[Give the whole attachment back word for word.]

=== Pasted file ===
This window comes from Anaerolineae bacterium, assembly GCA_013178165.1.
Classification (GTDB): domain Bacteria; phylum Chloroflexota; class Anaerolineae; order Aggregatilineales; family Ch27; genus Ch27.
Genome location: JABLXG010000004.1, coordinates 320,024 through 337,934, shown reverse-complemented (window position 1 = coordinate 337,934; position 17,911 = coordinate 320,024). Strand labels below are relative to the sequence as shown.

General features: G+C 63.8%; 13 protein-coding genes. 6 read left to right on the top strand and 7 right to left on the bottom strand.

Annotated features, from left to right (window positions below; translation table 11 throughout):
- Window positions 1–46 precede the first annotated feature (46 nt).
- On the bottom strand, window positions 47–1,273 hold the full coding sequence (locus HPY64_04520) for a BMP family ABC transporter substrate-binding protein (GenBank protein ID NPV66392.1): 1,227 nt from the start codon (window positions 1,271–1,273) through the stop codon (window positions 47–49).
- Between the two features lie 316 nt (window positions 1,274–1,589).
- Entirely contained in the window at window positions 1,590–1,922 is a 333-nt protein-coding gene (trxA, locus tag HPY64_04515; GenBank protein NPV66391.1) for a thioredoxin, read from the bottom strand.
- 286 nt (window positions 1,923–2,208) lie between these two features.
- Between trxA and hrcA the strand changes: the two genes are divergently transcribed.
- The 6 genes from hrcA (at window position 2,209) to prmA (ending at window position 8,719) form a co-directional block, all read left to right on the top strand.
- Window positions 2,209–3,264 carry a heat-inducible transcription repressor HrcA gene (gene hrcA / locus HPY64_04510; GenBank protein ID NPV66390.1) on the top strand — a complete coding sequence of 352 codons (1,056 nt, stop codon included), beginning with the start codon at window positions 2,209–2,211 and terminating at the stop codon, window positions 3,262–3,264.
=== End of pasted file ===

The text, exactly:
This window comes from Anaerolineae bacterium, assembly GCA_013178165.1.
Classification (GTDB): domain Bacteria; phylum Chloroflexota; class Anaerolineae; order Aggregatilineales; family Ch27; genus Ch27.
Genome location: JABLXG010000004.1, coordinates 320,024 through 337,934, shown reverse-complemented (window position 1 = coordinate 337,934; position 17,911 = coordinate 320,024). Strand labels below are relative to the sequence as shown.

General features: G+C 63.8%; 13 protein-coding genes. 6 read left to right on the top strand and 7 right to left on the bottom strand.

Annotated features, from left to right (window positions below; translation table 11 throughout):
- Window positions 1–46 precede the first annotated feature (46 nt).
- On the bottom strand, window positions 47–1,273 hold the full coding sequence (locus HPY64_04520) for a BMP family ABC transporter substrate-binding protein (GenBank protein ID NPV66392.1): 1,227 nt from the start codon (window positions 1,271–1,273) through the stop codon (window positions 47–49).
- Between the two features lie 316 nt (window positions 1,274–1,589).
- Entirely contained in the window at window positions 1,590–1,922 is a 333-nt protein-coding gene (trxA, locus tag HPY64_04515; GenBank protein NPV66391.1) for a thioredoxin, read from the bottom strand.
- 286 nt (window positions 1,923–2,208) lie between these two features.
- Between trxA and hrcA the strand changes: the two genes are divergently transcribed.
- The 6 genes from hrcA (at window position 2,209) to prmA (ending at window position 8,719) form a co-directional block, all read left to right on the top strand.
- Window positions 2,209–3,264 carry a heat-inducible transcription repressor HrcA gene (gene hrcA / locus HPY64_04510; GenBank protein ID NPV66390.1) on the top strand — a complete coding sequence of 352 codons (1,056 nt, stop codon included), beginning with the start codon at window positions 2,209–2,211 and terminating at the stop codon, window positions 3,262–3,264.